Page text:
Also known as PAs, physician assistants work under doctors and surgeons and practice medicine, from assisting during surgery to emergency care, even psychiatry.
Radiology techs work with complex radiology machines within the hospital setting and use their knowledge to read the doctor's orders, adjust the equipment, prepare and adjust the patient to get the best picture, maintain patient records and operate the computer connected to the x-ray machine.
Registered nurse jobs can vary greatly depending on where they work. They might be in more of a presentational, educational or advisory role, making presentations to groups, or working in hospitals, hospices, private homes or with pharmaceutical or medical supply companies.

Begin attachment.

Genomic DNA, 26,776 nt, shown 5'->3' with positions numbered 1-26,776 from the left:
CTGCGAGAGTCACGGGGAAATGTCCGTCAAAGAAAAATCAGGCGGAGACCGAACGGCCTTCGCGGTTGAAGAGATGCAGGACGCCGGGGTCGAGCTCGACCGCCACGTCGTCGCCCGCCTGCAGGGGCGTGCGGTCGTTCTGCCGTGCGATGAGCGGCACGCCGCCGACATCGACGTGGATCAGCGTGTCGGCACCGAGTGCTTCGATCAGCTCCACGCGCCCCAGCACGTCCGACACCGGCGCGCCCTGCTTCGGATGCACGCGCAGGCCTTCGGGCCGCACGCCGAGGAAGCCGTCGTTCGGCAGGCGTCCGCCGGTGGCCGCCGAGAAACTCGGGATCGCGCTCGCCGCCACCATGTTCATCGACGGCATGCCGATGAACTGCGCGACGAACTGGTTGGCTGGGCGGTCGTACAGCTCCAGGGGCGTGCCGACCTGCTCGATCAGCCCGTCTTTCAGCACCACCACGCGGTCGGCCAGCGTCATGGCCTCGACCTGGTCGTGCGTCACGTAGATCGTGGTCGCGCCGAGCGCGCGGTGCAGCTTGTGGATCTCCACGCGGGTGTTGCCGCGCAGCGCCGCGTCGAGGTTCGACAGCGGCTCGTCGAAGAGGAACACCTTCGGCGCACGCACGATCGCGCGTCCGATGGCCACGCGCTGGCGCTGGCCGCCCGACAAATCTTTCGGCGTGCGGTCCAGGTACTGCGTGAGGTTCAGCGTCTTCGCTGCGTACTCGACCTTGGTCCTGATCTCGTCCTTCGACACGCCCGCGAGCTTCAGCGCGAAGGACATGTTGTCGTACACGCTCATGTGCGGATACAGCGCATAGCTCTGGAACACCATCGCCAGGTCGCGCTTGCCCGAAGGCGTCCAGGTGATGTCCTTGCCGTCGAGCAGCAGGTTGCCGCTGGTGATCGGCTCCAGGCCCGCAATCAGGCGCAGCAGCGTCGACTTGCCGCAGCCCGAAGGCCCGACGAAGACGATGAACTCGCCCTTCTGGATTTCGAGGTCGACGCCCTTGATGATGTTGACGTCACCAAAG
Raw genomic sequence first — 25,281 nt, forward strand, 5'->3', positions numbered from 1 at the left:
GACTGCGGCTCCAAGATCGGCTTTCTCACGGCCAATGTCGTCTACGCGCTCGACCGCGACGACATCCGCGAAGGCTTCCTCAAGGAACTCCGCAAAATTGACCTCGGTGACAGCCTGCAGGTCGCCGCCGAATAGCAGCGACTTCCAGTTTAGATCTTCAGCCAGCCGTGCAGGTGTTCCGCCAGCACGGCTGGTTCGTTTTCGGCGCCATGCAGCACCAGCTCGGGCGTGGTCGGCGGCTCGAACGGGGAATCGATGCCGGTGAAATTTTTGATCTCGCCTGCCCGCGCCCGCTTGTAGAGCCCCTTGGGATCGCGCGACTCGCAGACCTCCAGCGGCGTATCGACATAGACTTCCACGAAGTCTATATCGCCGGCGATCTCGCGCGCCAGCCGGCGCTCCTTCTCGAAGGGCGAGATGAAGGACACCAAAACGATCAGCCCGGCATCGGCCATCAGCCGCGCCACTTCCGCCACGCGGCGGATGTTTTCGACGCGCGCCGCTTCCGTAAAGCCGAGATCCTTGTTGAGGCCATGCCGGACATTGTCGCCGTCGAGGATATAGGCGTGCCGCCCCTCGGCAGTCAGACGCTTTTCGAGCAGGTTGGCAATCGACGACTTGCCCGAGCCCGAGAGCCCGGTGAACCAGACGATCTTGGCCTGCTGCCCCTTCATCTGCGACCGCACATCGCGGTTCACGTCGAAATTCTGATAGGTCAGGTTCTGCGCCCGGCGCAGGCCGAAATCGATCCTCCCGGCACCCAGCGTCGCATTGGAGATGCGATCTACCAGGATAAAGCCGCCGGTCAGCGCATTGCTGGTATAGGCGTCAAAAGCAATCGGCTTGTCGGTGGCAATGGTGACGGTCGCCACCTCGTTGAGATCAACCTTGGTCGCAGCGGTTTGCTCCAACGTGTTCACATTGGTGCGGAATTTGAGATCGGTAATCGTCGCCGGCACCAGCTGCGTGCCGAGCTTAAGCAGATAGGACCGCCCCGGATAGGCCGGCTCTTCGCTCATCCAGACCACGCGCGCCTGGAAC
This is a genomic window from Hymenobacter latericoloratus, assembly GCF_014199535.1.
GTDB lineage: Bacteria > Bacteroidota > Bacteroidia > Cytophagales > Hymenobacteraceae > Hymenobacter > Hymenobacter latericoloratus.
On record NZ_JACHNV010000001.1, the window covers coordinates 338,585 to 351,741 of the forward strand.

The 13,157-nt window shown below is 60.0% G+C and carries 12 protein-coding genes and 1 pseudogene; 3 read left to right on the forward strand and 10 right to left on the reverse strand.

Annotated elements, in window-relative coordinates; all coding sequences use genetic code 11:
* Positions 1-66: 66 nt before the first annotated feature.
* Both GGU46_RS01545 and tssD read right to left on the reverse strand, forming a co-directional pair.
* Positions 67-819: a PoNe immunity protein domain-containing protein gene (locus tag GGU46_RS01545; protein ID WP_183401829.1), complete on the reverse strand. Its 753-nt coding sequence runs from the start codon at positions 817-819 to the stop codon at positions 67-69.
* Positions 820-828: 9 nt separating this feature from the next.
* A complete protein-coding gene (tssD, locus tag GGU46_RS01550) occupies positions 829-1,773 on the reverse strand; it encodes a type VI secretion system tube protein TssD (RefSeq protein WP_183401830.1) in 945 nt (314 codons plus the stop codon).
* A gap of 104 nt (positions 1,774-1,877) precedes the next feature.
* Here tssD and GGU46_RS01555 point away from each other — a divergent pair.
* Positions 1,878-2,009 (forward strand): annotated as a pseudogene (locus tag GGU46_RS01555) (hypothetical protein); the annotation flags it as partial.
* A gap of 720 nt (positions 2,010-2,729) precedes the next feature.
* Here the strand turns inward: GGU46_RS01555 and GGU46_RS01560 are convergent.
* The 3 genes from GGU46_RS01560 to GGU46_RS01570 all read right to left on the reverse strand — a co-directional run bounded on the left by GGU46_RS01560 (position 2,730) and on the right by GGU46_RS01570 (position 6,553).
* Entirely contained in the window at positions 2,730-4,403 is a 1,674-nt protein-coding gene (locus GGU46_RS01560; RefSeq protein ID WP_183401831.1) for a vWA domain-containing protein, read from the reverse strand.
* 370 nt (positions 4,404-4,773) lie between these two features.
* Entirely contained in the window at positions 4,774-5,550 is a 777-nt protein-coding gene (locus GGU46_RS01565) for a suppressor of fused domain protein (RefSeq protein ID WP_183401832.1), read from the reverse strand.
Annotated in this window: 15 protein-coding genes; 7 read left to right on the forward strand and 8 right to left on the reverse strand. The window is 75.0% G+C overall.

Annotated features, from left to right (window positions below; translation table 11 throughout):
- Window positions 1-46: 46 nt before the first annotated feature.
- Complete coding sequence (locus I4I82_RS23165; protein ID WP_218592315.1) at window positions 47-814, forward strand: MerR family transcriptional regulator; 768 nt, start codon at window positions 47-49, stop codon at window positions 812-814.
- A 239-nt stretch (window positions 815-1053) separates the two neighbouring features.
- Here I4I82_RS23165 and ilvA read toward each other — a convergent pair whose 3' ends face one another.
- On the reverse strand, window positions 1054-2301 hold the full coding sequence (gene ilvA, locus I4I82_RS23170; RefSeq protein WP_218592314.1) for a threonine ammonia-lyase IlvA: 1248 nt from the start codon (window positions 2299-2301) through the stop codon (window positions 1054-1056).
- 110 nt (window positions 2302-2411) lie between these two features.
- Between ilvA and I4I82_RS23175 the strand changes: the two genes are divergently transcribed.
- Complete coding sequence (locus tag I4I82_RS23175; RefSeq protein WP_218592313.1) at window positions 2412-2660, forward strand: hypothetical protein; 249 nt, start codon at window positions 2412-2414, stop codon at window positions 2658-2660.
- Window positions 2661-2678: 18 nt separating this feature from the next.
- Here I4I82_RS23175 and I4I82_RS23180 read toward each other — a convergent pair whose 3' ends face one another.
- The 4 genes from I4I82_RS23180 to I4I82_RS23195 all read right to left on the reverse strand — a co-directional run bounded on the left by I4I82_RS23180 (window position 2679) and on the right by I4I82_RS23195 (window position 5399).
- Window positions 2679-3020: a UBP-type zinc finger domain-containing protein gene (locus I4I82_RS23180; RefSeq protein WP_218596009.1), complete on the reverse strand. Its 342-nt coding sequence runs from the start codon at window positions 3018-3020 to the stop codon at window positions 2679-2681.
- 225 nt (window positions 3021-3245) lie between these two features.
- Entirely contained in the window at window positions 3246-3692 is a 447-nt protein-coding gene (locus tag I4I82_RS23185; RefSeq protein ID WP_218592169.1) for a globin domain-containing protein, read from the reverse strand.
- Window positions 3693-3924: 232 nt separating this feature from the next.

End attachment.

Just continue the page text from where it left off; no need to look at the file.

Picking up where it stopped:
Respiratory therapists (RT) help take care of people with breathing problems, like asthma, emphysema or other respiratory illnesses, as well as helping in emergency situations such as heart attacks or drowning
Therapists work in a number of fields related to the body and mind, and help patients deal with mental, emotional and physical issues, create specific therapies and exercises for the individual, and develop plans for ongoing care to improve their lives.
If you are looking for a career that will let you care for others and with continuing education possibilities, you should consider becoming a vocational nurse.